Goal-directed arm movements in children with fetal alcohol syndrome: a kinematic approach
2011 (English)In: European Journal of Neurology, ISSN 1351-5101, E-ISSN 1468-1331, Vol. 18, no 2, 312-320 p.Article in journal (Refereed) Published
Background: Although many studies have documented deficits in general motor functioning in children with fetal alcohol syndrome (FAS), few have employed detailed measurements to explore the specific nature of such disabilities. This pilot study explores whether three-dimensional (3D) kinematic analysis may generate increased knowledge of the effect of intrauterine alcohol exposure on motor control processes by detecting atypical upper-limb movement pattern specificity in children with FAS relative to typically developing (TD) children.
Methods: Left and right arm and head movements during a sequential unimanual goal-directed precision task in a sample of children with FAS and in TD children were registered by an optoelectronic tracking system (ProReflex, Qualisys Inc.).
Results: Children with FAS demonstrated evidently poorer task performance compared with TD children. Additionally, analyses of arm movement kinematics revealed atypical spatio-temporal organization in the children with FAS. In general, they exhibited longer arm movement trajectories at both the proximal and distal level, faster velocities at the proximal level but slower at the distal level, and more segmented distal movements. Children with FAS also showed atypically augmented and fast head movements during the task performance.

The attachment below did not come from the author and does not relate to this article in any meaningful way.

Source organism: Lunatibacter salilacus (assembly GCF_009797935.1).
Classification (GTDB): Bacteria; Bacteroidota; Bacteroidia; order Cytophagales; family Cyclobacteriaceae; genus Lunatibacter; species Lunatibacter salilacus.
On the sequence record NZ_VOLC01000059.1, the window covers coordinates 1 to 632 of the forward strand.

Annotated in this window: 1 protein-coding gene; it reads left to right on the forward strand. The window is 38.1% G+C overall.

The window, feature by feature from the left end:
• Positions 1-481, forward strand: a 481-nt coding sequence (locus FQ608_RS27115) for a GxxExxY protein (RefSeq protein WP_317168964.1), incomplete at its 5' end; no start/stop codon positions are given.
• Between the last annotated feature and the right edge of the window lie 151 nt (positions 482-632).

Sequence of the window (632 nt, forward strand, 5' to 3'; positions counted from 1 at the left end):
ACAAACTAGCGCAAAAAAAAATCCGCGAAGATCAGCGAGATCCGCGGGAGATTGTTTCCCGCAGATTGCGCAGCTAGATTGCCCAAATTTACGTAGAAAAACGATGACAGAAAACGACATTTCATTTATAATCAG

Conclusions: Findings indicate neuromotor deficits and developmental delay in goaldirected arm movements because of prenatal alcohol exposure. It is suggested that 3D kinematic analysis is a valid technique for furthering the understanding of motor control processes in children with FAS/fetal alcohol spectrum disorders. A combination with relevant neuroimaging techniques in future studies would enable a more clear-cut interpretation of how atypical movement patterns relate to underlying brain abnormalities.
Place, publisher, year, edition, pages
2011. Vol. 18, no 2, 312-320 p.
arm movement, children, fetal alcohol syndrome, kinematics
Research subject Psychology
IdentifiersURN: urn:nbn:se:umu:diva-39335DOI: 10.1111/j.1468-1331.2010.03142.xOAI: oai:DiVA.org:umu-39335DiVA: diva2:390833